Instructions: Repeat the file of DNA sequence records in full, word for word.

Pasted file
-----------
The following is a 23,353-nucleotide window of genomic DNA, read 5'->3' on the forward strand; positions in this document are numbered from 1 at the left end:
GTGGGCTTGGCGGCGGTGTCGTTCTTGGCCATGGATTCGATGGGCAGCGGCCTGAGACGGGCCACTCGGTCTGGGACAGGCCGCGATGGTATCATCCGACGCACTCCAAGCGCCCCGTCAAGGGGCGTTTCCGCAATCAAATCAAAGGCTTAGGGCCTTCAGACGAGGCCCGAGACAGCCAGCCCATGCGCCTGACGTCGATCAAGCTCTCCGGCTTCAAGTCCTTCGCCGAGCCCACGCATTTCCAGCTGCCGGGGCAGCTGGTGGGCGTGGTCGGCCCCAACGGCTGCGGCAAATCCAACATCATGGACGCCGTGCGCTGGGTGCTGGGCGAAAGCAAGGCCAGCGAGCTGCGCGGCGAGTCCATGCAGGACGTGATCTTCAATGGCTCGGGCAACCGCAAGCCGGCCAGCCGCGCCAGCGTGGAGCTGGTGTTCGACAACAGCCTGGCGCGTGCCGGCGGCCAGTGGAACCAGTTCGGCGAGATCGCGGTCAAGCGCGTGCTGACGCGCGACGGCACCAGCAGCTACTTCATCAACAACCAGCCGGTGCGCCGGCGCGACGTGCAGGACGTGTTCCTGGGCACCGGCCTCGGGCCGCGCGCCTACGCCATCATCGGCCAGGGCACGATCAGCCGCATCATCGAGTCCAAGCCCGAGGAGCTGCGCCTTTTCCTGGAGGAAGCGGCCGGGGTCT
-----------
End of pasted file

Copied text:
The following is a 23,353-nucleotide window of genomic DNA, read 5'->3' on the forward strand; positions in this document are numbered from 1 at the left end:
GTGGGCTTGGCGGCGGTGTCGTTCTTGGCCATGGATTCGATGGGCAGCGGCCTGAGACGGGCCACTCGGTCTGGGACAGGCCGCGATGGTATCATCCGACGCACTCCAAGCGCCCCGTCAAGGGGCGTTTCCGCAATCAAATCAAAGGCTTAGGGCCTTCAGACGAGGCCCGAGACAGCCAGCCCATGCGCCTGACGTCGATCAAGCTCTCCGGCTTCAAGTCCTTCGCCGAGCCCACGCATTTCCAGCTGCCGGGGCAGCTGGTGGGCGTGGTCGGCCCCAACGGCTGCGGCAAATCCAACATCATGGACGCCGTGCGCTGGGTGCTGGGCGAAAGCAAGGCCAGCGAGCTGCGCGGCGAGTCCATGCAGGACGTGATCTTCAATGGCTCGGGCAACCGCAAGCCGGCCAGCCGCGCCAGCGTGGAGCTGGTGTTCGACAACAGCCTGGCGCGTGCCGGCGGCCAGTGGAACCAGTTCGGCGAGATCGCGGTCAAGCGCGTGCTGACGCGCGACGGCACCAGCAGCTACTTCATCAACAACCAGCCGGTGCGCCGGCGCGACGTGCAGGACGTGTTCCTGGGCACCGGCCTCGGGCCGCGCGCCTACGCCATCATCGGCCAGGGCACGATCAGCCGCATCATCGAGTCCAAGCCCGAGGAGCTGCGCCTTTTCCTGGAGGAAGCGGCCGGGGTCT